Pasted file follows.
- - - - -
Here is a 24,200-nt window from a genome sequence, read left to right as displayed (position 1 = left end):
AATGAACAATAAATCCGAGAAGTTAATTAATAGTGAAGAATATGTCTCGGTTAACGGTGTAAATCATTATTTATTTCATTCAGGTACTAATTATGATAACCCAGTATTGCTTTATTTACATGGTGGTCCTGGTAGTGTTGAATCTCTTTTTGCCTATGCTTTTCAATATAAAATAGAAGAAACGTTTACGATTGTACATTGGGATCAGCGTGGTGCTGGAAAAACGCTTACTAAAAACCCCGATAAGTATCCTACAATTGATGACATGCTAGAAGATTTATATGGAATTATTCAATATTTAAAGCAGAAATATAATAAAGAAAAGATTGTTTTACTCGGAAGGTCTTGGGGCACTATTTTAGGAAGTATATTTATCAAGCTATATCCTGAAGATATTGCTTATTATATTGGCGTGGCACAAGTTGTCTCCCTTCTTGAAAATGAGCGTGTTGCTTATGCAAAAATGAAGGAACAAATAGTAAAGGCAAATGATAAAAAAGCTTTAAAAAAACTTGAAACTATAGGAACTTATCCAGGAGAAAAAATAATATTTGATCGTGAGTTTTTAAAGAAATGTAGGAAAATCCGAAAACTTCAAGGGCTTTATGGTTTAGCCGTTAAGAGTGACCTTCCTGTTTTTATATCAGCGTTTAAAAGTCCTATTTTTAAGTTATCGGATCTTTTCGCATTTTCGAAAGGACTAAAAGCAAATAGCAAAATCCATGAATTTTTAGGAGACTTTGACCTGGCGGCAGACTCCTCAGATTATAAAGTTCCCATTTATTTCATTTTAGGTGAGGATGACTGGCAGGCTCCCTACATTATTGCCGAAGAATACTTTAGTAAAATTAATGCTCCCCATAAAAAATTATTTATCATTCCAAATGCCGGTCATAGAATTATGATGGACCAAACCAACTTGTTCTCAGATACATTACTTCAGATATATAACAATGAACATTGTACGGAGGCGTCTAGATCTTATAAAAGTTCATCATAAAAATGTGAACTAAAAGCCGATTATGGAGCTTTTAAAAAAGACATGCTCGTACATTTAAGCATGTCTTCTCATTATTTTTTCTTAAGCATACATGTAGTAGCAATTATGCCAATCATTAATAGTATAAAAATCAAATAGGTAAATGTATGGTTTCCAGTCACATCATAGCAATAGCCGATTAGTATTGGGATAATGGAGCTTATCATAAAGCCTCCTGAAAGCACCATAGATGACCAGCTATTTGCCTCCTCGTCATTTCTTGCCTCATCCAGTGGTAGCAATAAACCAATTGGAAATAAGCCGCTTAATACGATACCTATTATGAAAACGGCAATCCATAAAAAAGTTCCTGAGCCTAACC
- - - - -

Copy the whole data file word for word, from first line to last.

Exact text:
Here is a 24,200-nt window from a genome sequence, read left to right as displayed (position 1 = left end):
AATGAACAATAAATCCGAGAAGTTAATTAATAGTGAAGAATATGTCTCGGTTAACGGTGTAAATCATTATTTATTTCATTCAGGTACTAATTATGATAACCCAGTATTGCTTTATTTACATGGTGGTCCTGGTAGTGTTGAATCTCTTTTTGCCTATGCTTTTCAATATAAAATAGAAGAAACGTTTACGATTGTACATTGGGATCAGCGTGGTGCTGGAAAAACGCTTACTAAAAACCCCGATAAGTATCCTACAATTGATGACATGCTAGAAGATTTATATGGAATTATTCAATATTTAAAGCAGAAATATAATAAAGAAAAGATTGTTTTACTCGGAAGGTCTTGGGGCACTATTTTAGGAAGTATATTTATCAAGCTATATCCTGAAGATATTGCTTATTATATTGGCGTGGCACAAGTTGTCTCCCTTCTTGAAAATGAGCGTGTTGCTTATGCAAAAATGAAGGAACAAATAGTAAAGGCAAATGATAAAAAAGCTTTAAAAAAACTTGAAACTATAGGAACTTATCCAGGAGAAAAAATAATATTTGATCGTGAGTTTTTAAAGAAATGTAGGAAAATCCGAAAACTTCAAGGGCTTTATGGTTTAGCCGTTAAGAGTGACCTTCCTGTTTTTATATCAGCGTTTAAAAGTCCTATTTTTAAGTTATCGGATCTTTTCGCATTTTCGAAAGGACTAAAAGCAAATAGCAAAATCCATGAATTTTTAGGAGACTTTGACCTGGCGGCAGACTCCTCAGATTATAAAGTTCCCATTTATTTCATTTTAGGTGAGGATGACTGGCAGGCTCCCTACATTATTGCCGAAGAATACTTTAGTAAAATTAATGCTCCCCATAAAAAATTATTTATCATTCCAAATGCCGGTCATAGAATTATGATGGACCAAACCAACTTGTTCTCAGATACATTACTTCAGATATATAACAATGAACATTGTACGGAGGCGTCTAGATCTTATAAAAGTTCATCATAAAAATGTGAACTAAAAGCCGATTATGGAGCTTTTAAAAAAGACATGCTCGTACATTTAAGCATGTCTTCTCATTATTTTTTCTTAAGCATACATGTAGTAGCAATTATGCCAATCATTAATAGTATAAAAATCAAATAGGTAAATGTATGGTTTCCAGTCACATCATAGCAATAGCCGATTAGTATTGGGATAATGGAGCTTATCATAAAGCCTCCTGAAAGCACCATAGATGACCAGCTATTTGCCTCCTCGTCATTTCTTGCCTCATCCAGTGGTAGCAATAAACCAATTGGAAATAAGCCGCTTAATACGATACCTATTATGAAAACGGCAATCCATAAAAAAGTTCCTGAGCCTAACC